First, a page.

Rutgers' impressive turnaround from 2010's 4-8 campaign was thanks in large part to the Big East's top-ranked defensive unit. The Scarlet Knights held opponents to just 18.8 points and only 311.5 yards of total offense per game, and undoubtedly the star of the unit was junior Khaseem Greene. The former safety moved into a playmaking linebacker position, and his activity on the field increased the level of play for the whole unit. Greene finished the regular season with a league-leading 127 tackles, and if he and fellow junior Steve Beauharnais return to Rutgers for another season Greg Schiano can expect to be leading the conference with his defense once again in 2012.

FRESHMAN OF THE YEAR

Lyle McCombs, running back, Connecticut AND Teddy Bridgwater, quarterback, Louisville

It's the wimpy move for end-of-season awards, but there was too much back and forth to arrive on just one outstanding freshman for the Big East this season. Teddy Bridgewater's improvement across the season ignited enough offense at the right time to earn the Cardinals a share of the Big East title. His ability to evolve from a game-manager to a game-changer elevated Louisville's ceiling and changed the face of the offense. On the other hand, McCombs has been producing at a high level since Day One. Entering the season the biggest concern for the Huskies was how they would replace Big East Player of the Year Jordan Todman in the offensive backfield. The shifty freshman running back answered that question in the season opener with 141 yards rushing and four touchdowns. McCombs went on to log six 100-yard rushing games on his way to 1,151 yards and the Big East rushing crown, narrowly edging out Cincinnati's Isaiah Pead.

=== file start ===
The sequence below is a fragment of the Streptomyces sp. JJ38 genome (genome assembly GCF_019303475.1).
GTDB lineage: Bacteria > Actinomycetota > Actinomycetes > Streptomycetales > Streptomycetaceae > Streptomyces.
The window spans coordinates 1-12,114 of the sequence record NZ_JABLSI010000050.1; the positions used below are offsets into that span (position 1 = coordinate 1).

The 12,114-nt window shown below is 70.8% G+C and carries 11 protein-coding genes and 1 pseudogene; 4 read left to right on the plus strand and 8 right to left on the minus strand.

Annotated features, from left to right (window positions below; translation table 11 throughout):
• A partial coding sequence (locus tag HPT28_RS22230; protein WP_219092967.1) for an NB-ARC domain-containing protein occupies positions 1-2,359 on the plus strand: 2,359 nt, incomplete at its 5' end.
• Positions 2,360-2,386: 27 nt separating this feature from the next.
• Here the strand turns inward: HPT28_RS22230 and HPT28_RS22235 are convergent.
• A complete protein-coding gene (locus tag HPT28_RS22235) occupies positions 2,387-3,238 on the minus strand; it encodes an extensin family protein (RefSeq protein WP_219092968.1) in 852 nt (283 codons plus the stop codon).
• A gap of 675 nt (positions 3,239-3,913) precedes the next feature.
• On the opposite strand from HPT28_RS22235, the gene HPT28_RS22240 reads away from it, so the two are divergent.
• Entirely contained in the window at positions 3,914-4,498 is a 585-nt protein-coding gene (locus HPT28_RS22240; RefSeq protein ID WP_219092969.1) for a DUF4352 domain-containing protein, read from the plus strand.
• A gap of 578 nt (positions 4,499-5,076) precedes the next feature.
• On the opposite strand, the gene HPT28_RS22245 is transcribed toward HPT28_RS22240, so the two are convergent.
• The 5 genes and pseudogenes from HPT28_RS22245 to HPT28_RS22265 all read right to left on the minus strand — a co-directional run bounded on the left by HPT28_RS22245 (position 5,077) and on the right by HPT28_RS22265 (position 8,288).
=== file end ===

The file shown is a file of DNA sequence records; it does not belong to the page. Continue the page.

COACH OF THE YEAR

Charlie Strong, Louisville

Strong was praised for his ability to take a struggling veteran team and rally them together for their first postseason trip since the 2006 season in 2010. But to turnaround with an inexperienced group and earn a share of the Big East title earns him the nod for Big East Coach of the Year. Early in the season, Strong would speak about having to "teach the game of football" to his young team as the depth chart shuffled on a week-to-week basis. The Cardinals were written off by many after a 2-4 start that included losses to Marshall and FIU, but teaching the game of football paid off as Louisville won 5 of their last 6 games to return to book back-to-back postseason trips for the first time since Bobby Petrino's tenure at the helm.

All-Big East Offense


QUARTERBACK


Geno Smith, West Virginia

My choice for Big East Offensive Player of the Year finds himself on the All-Big East first team. Funny how that works out.

RUNNING BACKS

Lyle McCombs, Connecticut and Isaiah Pead, Cincinnati